Parenteral administration of calcium borogluconate has been the most common treatment of hypocalcemia for many years worldwide. Concentrations of calcium, calcium salt formulations, and other elemental and carbohydrate components within the infusion solution vary widely according to personal preference and the perceived needs of the cow. There is no doubt that treatment with calcium borogluconate solutions IV or SQ leads to rapid recovery of skeletal muscle tone and smooth muscle function in the gastrointestinal tract. Cows often will eructate, defecate, or urinate during the IV administration of calcium, and many truly uncomplicated cases of stage 2 hypocalcemia are capable of standing before or shortly after the infusion is finished. Individuals with stage 3 hypocalcemia may take longer to generate the ability to stand unassisted but are still frequently able to stand within minutes of receiving IV calcium. Cattle that are recumbent on slippery surfaces such as concrete free stall alleys should be moved or slid to good footing. This procedure may help prevent exertional myopathy and other musculoskeletal injuries that are common to hypocalcemic cows that struggle to rise on slippery surfaces.
Serum calcium concentration is normally between 8.5 and 10 mg/dl. The degree of hypocalcemia that develops at parturition is not perfectly correlated with the clinical signs. At a level of 7 mg/dl, most cows will be able to stand but have moderate bloat and anorexia. At a level of 5 mg/dl, most cows will be down. At levels less than 4 mg/dl, most cows will be comatose. A standard 500-ml bottle of 23% calcium borogluconate contains 10 g of calcium. A mature Holstein in good condition weighing 700 kg will have about 210 L of extracellular fluid. If her calcium level is 5 mg/dl, her calcium deficit is 10.5 g. Thus one standard bottle of calcium will increase serum calcium to 10 mg/dl. Most practitioners will give all or part of a second bottle of calcium, perhaps giving it SQ, to provide extra calcium for anticipated ongoing losses. The heart rate normally decreases to some degree during infusion of IV calcium solutions to hypocalcemic cows. A sudden increase in heart rate or arrhythmia that develops during infusion may require slowing or stopping the infusion.
Calcium solutions to be administered IV should be warmed to body temperature before administration. SQ treatment alone is inadequate for down cows because of the slow rate of absorption with impaired circulation.
Oral gels and liquids have become increasingly available and utilized by producers for treatment and/or prevention
of hypocalcemia. Among the simple calcium salts, only calcium chloride has proven to be adequately bioavailable for therapy of clinical milk fever. Liquid forms of calcium chloride, when given as a drench to down cows, tend to be highly caustic and have caused aspiration pneumonia and death. The use of oral calcium supplements requires functional swallowing reflexes to prevent these caustic materials from entering the trachea such that the severity of hypocalcemia and muscle weakness should be assessed in an individual before their use.
Increasingly, calcium propionate has been incorporated into drench mixtures given to early lactation cows that are off feed. A total of 1.5 lb of calcium propionate administered orally provides approximately 140 g of calcium, whereas 1 lb provides approximately 90 g of calcium and calcium propionate has the advantage of also providing an energy source (propionate) and not being caustic. Evidence-based research suggests that the relapse rates and clinical response of true milk fever cases to oral calcium administration compare favorably with those seen with conventional IV therapy. However, personal clinician and farm experience often dictates that IV calcium administration is elected for the treatment of recumbent milk fever cases, but on many dairies, calcium administration to anorectic cows that may only be mildly hypocalcemic has moved completely to the oral route.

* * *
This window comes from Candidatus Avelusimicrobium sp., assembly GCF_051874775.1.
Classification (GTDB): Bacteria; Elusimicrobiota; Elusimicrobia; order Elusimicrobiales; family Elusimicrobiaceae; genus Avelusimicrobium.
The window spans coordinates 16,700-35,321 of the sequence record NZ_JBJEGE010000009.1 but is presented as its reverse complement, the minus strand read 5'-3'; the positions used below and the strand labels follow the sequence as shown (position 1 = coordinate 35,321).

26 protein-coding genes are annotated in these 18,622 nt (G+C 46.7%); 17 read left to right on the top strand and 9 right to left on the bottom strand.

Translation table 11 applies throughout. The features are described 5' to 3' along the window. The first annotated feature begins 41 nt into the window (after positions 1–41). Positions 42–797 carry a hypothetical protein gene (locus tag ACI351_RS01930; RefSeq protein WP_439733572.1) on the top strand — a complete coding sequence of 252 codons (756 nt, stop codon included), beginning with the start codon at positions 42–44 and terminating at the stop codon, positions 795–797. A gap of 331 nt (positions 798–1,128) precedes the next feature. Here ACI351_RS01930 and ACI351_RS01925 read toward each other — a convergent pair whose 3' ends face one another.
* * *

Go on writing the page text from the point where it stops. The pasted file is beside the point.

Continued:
In the majority of uncomplicated cases of milk fever, a single treatment is all that is required. Should relapse occur, consideration should be given to supplementing magnesium in addition to calcium. A convenient method for supplementing magnesium for an individual is to use magnesium hydroxide rumen laxative boluses or magnesium oxide for a few days after parturition. Excessive use may cause systemic alkalosis and decrease ionized calcium.
Practitioners vary in their advice of complete milk out of mature cows at risk of milk fever. Partial milk removal may lessen the development of hypocalcemia.
However, cows not fully milked out may leak milk and be predisposed to environmental mastitis.
FMD is a highly contagious disease
The normal blood calcium concentration in adult cows is between 8.5 and 10 mg/dl, which translates into a total plasma pool of only about 3 g in a 600-kg individual. It is evident that to meet the calcium needs of colostrums production, fetal maturation, and incipient lactation at the end of gestation (collectively these requirements may reach 30 g/day), adult cows will need to mobilize substantial amounts of calcium from bone and increase the efficiency of gastrointestinal tract absorption.
Warts are caused by the contagious papillomavirus. Calves are most susceptible, warts may be seen in cattle over 2 years of age. Warts appear 1 to 6 months after infection.
In cattle, urticaria is caused by drug hypersensitivity (especially penicillins), insect and arthropods stings and bites, infections, vaccination, foods, plants. Urticaria is characterized by multiple plaque-like eruptions that are formed by localized edema in the dermis and that often develops and disappears suddenly.